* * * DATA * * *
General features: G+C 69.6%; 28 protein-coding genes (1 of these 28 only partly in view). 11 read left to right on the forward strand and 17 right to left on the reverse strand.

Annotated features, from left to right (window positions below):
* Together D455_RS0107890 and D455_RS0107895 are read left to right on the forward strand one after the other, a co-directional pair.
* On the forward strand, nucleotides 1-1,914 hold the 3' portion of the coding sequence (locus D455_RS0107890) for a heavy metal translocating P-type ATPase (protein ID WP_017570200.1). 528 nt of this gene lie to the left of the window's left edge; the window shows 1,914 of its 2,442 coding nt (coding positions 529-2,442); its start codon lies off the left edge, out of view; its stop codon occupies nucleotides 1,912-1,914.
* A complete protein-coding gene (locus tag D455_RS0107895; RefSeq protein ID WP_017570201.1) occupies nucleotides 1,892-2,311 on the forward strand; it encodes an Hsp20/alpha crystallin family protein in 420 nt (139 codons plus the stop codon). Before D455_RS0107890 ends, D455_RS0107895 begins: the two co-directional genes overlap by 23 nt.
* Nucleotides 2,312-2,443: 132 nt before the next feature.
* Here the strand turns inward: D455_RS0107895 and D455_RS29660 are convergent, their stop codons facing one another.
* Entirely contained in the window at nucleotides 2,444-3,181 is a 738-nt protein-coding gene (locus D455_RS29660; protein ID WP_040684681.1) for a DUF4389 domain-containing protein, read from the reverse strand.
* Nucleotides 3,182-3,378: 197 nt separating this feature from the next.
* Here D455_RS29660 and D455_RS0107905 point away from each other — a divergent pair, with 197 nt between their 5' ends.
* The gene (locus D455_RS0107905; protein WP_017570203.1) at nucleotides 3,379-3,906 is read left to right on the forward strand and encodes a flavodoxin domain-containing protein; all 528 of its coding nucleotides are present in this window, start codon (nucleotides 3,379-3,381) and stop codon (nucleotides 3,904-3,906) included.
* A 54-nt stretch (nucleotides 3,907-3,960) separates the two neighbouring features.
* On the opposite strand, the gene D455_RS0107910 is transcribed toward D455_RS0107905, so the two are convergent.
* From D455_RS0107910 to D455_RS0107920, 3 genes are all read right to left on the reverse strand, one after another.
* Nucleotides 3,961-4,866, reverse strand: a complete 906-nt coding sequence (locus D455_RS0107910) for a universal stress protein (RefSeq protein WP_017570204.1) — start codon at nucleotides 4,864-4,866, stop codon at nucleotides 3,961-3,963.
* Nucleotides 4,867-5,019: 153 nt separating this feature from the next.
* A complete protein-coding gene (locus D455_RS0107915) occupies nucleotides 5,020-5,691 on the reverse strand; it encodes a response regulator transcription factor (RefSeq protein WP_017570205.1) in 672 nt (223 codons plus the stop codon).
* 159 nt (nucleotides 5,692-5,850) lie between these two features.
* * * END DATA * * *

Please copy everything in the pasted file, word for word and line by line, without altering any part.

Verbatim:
General features: G+C 69.6%; 28 protein-coding genes (1 of these 28 only partly in view). 11 read left to right on the forward strand and 17 right to left on the reverse strand.

Annotated features, from left to right (window positions below):
* Together D455_RS0107890 and D455_RS0107895 are read left to right on the forward strand one after the other, a co-directional pair.
* On the forward strand, nucleotides 1-1,914 hold the 3' portion of the coding sequence (locus D455_RS0107890) for a heavy metal translocating P-type ATPase (protein ID WP_017570200.1). 528 nt of this gene lie to the left of the window's left edge; the window shows 1,914 of its 2,442 coding nt (coding positions 529-2,442); its start codon lies off the left edge, out of view; its stop codon occupies nucleotides 1,912-1,914.
* A complete protein-coding gene (locus tag D455_RS0107895; RefSeq protein ID WP_017570201.1) occupies nucleotides 1,892-2,311 on the forward strand; it encodes an Hsp20/alpha crystallin family protein in 420 nt (139 codons plus the stop codon). Before D455_RS0107890 ends, D455_RS0107895 begins: the two co-directional genes overlap by 23 nt.
* Nucleotides 2,312-2,443: 132 nt before the next feature.
* Here the strand turns inward: D455_RS0107895 and D455_RS29660 are convergent, their stop codons facing one another.
* Entirely contained in the window at nucleotides 2,444-3,181 is a 738-nt protein-coding gene (locus D455_RS29660; protein ID WP_040684681.1) for a DUF4389 domain-containing protein, read from the reverse strand.
* Nucleotides 3,182-3,378: 197 nt separating this feature from the next.
* Here D455_RS29660 and D455_RS0107905 point away from each other — a divergent pair, with 197 nt between their 5' ends.
* The gene (locus D455_RS0107905; protein WP_017570203.1) at nucleotides 3,379-3,906 is read left to right on the forward strand and encodes a flavodoxin domain-containing protein; all 528 of its coding nucleotides are present in this window, start codon (nucleotides 3,379-3,381) and stop codon (nucleotides 3,904-3,906) included.
* A 54-nt stretch (nucleotides 3,907-3,960) separates the two neighbouring features.
* On the opposite strand, the gene D455_RS0107910 is transcribed toward D455_RS0107905, so the two are convergent.
* From D455_RS0107910 to D455_RS0107920, 3 genes are all read right to left on the reverse strand, one after another.
* Nucleotides 3,961-4,866, reverse strand: a complete 906-nt coding sequence (locus D455_RS0107910) for a universal stress protein (RefSeq protein WP_017570204.1) — start codon at nucleotides 4,864-4,866, stop codon at nucleotides 3,961-3,963.
* Nucleotides 4,867-5,019: 153 nt separating this feature from the next.
* A complete protein-coding gene (locus D455_RS0107915) occupies nucleotides 5,020-5,691 on the reverse strand; it encodes a response regulator transcription factor (RefSeq protein WP_017570205.1) in 672 nt (223 codons plus the stop codon).
* 159 nt (nucleotides 5,692-5,850) lie between these two features.